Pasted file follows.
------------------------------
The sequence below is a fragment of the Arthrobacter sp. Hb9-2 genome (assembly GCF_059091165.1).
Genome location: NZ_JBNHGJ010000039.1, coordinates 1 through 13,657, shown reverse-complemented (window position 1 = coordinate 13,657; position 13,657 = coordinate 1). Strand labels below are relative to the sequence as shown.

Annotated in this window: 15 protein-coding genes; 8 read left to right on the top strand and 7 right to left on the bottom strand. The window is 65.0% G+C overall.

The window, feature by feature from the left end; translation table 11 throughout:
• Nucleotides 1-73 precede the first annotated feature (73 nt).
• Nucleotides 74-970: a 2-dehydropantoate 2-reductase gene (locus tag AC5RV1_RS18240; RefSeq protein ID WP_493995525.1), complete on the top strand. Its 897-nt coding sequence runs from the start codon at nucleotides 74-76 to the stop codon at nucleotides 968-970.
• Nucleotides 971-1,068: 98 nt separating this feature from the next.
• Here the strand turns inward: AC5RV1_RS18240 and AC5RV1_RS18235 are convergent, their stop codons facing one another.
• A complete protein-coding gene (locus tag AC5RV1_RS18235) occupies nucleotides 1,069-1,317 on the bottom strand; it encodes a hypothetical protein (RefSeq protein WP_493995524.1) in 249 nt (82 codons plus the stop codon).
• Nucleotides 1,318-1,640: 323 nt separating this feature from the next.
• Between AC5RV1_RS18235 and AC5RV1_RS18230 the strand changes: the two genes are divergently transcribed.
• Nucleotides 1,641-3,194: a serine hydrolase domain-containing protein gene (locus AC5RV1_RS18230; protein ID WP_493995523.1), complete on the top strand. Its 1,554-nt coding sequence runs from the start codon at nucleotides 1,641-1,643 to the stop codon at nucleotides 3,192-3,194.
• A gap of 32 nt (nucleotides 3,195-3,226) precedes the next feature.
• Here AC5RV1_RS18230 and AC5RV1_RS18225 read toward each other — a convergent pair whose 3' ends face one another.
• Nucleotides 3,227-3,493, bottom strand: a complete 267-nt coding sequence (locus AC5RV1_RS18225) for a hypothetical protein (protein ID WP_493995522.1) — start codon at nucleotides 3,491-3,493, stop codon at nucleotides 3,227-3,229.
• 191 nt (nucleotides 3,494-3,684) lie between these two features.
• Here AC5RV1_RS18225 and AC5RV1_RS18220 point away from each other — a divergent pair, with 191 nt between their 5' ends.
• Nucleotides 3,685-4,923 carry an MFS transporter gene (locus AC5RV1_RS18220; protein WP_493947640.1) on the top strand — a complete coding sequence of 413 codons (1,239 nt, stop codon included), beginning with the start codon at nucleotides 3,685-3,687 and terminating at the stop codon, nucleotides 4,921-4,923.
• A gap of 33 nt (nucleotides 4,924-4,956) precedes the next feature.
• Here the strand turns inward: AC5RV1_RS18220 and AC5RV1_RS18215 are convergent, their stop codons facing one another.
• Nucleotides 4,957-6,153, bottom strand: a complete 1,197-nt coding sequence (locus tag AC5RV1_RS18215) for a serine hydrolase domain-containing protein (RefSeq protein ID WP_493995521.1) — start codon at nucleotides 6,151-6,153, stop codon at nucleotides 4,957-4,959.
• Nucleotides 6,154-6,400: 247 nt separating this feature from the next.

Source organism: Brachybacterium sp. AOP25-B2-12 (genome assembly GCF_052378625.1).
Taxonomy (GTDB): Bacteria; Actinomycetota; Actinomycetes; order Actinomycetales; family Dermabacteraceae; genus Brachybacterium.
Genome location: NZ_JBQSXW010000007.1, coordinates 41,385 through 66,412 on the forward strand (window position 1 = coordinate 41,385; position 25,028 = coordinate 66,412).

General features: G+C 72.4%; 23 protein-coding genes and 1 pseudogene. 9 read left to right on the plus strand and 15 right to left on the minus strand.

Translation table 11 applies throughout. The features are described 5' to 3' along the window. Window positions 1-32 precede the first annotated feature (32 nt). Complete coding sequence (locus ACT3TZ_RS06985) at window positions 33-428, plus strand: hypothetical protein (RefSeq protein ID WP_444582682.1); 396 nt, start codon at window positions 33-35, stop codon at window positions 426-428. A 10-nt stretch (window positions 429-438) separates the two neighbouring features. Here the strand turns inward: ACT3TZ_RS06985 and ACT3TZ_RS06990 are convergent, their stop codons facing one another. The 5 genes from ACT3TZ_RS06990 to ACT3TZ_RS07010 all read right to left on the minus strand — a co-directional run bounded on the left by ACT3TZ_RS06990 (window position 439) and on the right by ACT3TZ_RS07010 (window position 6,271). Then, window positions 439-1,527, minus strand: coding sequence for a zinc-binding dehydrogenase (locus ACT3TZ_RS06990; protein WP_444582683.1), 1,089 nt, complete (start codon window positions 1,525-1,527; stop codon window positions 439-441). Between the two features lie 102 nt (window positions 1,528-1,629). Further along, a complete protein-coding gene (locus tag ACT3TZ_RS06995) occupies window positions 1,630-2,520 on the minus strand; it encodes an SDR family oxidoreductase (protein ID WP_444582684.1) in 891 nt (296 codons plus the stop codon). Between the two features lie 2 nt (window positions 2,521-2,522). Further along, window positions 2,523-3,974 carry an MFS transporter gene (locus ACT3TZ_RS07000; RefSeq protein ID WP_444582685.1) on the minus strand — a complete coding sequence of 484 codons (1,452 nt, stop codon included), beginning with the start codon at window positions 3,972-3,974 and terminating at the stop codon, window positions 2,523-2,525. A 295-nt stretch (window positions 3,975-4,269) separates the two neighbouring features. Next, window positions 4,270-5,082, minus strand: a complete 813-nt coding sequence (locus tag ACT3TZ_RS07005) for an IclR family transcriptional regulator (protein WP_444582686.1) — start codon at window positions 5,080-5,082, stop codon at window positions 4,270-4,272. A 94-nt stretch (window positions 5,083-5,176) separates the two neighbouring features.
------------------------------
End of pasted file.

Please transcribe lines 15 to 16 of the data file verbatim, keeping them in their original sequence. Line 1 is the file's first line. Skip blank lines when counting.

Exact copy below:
• Nucleotides 3,227-3,493, bottom strand: a complete 267-nt coding sequence (locus AC5RV1_RS18225) for a hypothetical protein (protein ID WP_493995522.1) — start codon at nucleotides 3,491-3,493, stop codon at nucleotides 3,227-3,229.
• 191 nt (nucleotides 3,494-3,684) lie between these two features.